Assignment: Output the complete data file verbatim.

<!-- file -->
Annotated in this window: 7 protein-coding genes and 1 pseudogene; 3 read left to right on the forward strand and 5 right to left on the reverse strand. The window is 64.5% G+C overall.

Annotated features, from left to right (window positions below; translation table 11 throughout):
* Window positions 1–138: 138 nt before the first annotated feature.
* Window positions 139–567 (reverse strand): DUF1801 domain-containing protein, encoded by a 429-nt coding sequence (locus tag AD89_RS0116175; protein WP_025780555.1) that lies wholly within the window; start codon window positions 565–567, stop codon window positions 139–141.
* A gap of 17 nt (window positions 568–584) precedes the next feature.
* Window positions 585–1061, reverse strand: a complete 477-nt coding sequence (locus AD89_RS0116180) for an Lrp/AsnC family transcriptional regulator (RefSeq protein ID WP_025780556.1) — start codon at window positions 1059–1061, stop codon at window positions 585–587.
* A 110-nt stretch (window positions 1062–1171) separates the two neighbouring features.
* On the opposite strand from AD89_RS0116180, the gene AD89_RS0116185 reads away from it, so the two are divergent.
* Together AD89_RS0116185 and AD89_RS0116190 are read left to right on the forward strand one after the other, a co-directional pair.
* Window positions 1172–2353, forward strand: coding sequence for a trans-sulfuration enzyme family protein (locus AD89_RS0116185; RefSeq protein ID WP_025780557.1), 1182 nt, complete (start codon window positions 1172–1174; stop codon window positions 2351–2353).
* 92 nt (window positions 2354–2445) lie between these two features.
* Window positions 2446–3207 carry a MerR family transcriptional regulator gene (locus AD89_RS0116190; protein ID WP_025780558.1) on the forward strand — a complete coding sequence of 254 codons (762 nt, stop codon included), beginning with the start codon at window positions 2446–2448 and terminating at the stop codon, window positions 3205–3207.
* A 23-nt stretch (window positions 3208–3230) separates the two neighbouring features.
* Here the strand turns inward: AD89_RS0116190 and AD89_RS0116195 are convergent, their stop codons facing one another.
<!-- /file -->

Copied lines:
Annotated in this window: 7 protein-coding genes and 1 pseudogene; 3 read left to right on the forward strand and 5 right to left on the reverse strand. The window is 64.5% G+C overall.

Annotated features, from left to right (window positions below; translation table 11 throughout):
* Window positions 1–138: 138 nt before the first annotated feature.
* Window positions 139–567 (reverse strand): DUF1801 domain-containing protein, encoded by a 429-nt coding sequence (locus tag AD89_RS0116175; protein WP_025780555.1) that lies wholly within the window; start codon window positions 565–567, stop codon window positions 139–141.
* A gap of 17 nt (window positions 568–584) precedes the next feature.
* Window positions 585–1061, reverse strand: a complete 477-nt coding sequence (locus AD89_RS0116180) for an Lrp/AsnC family transcriptional regulator (RefSeq protein ID WP_025780556.1) — start codon at window positions 1059–1061, stop codon at window positions 585–587.
* A 110-nt stretch (window positions 1062–1171) separates the two neighbouring features.
* On the opposite strand from AD89_RS0116180, the gene AD89_RS0116185 reads away from it, so the two are divergent.
* Together AD89_RS0116185 and AD89_RS0116190 are read left to right on the forward strand one after the other, a co-directional pair.
* Window positions 1172–2353, forward strand: coding sequence for a trans-sulfuration enzyme family protein (locus AD89_RS0116185; RefSeq protein ID WP_025780557.1), 1182 nt, complete (start codon window positions 1172–1174; stop codon window positions 2351–2353).
* 92 nt (window positions 2354–2445) lie between these two features.
* Window positions 2446–3207 carry a MerR family transcriptional regulator gene (locus AD89_RS0116190; protein ID WP_025780558.1) on the forward strand — a complete coding sequence of 254 codons (762 nt, stop codon included), beginning with the start codon at window positions 2446–2448 and terminating at the stop codon, window positions 3205–3207.
* A 23-nt stretch (window positions 3208–3230) separates the two neighbouring features.
* Here the strand turns inward: AD89_RS0116190 and AD89_RS0116195 are convergent, their stop codons facing one another.